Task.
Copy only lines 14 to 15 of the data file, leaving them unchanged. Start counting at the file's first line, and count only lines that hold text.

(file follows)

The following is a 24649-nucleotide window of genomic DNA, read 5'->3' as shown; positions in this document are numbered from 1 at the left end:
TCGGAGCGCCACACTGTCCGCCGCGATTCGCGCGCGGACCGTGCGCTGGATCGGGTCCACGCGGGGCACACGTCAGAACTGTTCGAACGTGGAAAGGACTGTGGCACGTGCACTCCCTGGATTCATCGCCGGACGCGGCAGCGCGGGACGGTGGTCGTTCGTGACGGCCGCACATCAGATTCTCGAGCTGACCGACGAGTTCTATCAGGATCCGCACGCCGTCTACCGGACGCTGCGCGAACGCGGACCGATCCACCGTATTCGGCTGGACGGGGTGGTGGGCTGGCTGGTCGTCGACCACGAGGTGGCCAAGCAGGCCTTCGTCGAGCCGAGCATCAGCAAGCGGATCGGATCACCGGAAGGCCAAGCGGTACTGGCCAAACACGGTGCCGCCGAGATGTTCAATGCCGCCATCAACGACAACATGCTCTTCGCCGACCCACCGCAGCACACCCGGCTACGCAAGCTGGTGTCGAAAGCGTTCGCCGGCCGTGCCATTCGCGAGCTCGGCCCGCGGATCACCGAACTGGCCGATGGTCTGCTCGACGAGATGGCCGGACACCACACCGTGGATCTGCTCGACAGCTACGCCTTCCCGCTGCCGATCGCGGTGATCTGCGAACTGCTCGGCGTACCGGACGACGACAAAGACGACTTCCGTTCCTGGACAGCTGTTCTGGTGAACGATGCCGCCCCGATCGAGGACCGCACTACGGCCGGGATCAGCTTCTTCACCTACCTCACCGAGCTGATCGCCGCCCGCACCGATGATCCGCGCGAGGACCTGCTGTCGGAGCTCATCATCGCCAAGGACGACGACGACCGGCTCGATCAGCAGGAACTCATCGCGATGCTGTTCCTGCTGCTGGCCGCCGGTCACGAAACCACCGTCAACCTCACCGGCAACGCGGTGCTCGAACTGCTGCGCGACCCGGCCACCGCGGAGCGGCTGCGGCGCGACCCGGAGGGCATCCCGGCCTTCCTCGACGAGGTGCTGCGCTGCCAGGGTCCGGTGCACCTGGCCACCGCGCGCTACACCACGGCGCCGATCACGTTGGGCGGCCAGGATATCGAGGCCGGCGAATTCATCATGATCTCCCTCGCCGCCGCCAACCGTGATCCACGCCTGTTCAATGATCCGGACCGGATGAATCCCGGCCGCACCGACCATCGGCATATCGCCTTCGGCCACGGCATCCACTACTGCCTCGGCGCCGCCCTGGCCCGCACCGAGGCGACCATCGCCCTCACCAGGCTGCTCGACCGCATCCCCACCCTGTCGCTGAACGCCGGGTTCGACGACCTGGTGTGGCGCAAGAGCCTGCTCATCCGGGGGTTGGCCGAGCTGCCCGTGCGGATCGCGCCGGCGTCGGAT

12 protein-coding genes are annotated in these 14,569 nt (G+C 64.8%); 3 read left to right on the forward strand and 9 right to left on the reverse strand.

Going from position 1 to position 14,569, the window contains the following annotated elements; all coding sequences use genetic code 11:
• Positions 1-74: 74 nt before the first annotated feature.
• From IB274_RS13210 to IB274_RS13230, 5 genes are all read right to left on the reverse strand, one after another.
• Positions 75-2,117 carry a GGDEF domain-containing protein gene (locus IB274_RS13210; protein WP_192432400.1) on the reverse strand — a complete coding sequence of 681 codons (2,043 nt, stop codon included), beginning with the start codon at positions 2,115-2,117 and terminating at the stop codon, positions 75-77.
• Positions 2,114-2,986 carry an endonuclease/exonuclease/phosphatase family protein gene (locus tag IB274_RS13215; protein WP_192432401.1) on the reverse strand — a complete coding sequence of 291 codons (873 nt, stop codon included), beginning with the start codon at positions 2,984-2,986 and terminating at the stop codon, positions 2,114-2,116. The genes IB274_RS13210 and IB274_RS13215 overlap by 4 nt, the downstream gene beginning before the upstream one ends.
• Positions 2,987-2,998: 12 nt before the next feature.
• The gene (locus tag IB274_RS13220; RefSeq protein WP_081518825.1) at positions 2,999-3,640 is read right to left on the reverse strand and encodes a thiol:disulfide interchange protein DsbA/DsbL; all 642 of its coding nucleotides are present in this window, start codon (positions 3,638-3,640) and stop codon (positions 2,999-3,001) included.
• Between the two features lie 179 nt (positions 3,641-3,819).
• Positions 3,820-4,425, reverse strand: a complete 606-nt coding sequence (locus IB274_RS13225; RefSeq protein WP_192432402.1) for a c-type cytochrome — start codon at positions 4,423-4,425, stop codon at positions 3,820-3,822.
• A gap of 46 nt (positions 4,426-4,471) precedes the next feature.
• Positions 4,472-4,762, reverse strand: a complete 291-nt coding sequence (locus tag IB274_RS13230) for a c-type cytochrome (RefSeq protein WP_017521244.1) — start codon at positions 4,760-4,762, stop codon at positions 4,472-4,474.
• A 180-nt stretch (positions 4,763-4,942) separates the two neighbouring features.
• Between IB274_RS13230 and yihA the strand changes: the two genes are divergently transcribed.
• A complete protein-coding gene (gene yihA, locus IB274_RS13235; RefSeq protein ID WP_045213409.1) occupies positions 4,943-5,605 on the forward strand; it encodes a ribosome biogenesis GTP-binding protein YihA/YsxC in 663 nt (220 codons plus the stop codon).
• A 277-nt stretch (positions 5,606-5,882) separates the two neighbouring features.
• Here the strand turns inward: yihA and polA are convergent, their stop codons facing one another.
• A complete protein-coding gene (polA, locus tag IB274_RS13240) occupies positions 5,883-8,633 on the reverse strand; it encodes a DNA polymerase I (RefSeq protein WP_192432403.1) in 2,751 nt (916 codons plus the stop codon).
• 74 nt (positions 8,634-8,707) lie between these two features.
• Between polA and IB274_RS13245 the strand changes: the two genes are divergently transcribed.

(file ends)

• Positions 4,472-4,762, reverse strand: a complete 291-nt coding sequence (locus tag IB274_RS13230) for a c-type cytochrome (RefSeq protein WP_017521244.1) — start codon at positions 4,760-4,762, stop codon at positions 4,472-4,474.
• A 180-nt stretch (positions 4,763-4,942) separates the two neighbouring features.